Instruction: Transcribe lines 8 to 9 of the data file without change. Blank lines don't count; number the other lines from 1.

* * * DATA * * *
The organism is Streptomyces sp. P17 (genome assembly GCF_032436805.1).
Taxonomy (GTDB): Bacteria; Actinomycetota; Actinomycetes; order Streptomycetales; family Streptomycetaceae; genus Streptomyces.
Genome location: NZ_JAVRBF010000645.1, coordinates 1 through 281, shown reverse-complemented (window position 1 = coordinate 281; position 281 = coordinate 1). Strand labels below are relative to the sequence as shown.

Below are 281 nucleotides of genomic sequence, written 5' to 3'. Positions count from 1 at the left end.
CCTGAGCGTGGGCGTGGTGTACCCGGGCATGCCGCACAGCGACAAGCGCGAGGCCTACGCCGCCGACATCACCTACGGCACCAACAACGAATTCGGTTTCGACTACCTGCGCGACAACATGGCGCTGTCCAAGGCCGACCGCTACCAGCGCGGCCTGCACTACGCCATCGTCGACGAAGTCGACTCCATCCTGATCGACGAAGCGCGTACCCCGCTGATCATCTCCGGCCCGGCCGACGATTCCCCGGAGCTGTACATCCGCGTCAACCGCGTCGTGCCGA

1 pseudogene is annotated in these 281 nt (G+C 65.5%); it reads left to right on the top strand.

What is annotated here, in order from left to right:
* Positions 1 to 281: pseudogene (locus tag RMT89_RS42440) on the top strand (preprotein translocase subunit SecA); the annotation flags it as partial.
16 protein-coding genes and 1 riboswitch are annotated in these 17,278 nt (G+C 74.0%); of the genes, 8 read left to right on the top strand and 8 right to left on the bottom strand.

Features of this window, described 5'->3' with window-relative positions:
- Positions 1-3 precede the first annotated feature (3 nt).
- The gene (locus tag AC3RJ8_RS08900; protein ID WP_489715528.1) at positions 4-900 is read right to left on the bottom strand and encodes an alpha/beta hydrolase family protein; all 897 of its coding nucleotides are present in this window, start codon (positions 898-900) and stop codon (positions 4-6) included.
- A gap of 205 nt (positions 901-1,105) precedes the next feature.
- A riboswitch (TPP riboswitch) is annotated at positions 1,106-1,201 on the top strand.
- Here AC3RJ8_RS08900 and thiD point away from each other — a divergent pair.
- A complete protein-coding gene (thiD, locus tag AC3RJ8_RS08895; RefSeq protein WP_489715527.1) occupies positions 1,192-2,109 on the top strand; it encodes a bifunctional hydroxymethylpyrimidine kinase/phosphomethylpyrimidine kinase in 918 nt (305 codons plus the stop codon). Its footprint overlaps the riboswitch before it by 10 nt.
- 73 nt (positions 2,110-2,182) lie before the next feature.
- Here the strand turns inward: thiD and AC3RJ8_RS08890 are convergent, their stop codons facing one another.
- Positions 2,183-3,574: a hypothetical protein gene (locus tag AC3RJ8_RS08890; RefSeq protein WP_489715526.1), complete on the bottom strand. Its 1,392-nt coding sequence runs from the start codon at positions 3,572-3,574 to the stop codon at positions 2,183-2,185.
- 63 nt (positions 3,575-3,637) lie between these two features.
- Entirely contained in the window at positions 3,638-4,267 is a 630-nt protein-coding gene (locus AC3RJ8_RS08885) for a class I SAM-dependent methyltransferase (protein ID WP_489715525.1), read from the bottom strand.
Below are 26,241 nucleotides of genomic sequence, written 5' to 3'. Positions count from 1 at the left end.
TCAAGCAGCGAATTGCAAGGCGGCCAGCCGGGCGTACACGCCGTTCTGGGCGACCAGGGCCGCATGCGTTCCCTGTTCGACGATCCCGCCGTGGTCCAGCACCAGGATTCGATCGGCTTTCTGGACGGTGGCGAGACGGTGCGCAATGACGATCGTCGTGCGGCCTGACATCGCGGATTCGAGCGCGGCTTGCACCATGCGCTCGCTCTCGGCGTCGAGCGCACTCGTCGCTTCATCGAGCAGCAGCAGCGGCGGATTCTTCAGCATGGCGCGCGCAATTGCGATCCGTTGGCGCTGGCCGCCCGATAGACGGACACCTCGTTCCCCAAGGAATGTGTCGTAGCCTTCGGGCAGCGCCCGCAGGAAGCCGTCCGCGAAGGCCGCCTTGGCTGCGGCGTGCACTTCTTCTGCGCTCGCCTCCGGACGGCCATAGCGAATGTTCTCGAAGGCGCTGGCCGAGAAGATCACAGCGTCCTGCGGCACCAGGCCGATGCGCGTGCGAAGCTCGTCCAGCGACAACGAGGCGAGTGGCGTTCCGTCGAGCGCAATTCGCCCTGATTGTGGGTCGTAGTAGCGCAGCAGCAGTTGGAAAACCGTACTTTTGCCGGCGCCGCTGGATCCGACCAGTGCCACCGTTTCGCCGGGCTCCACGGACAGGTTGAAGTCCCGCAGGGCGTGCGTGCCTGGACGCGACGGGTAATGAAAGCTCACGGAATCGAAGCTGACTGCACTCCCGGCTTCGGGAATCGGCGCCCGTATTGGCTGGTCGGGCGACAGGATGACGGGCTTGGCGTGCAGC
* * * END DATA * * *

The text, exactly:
* Positions 1 to 281: pseudogene (locus tag RMT89_RS42440) on the top strand (preprotein translocase subunit SecA); the annotation flags it as partial.
16 protein-coding genes and 1 riboswitch are annotated in these 17,278 nt (G+C 74.0%); of the genes, 8 read left to right on the top strand and 8 right to left on the bottom strand.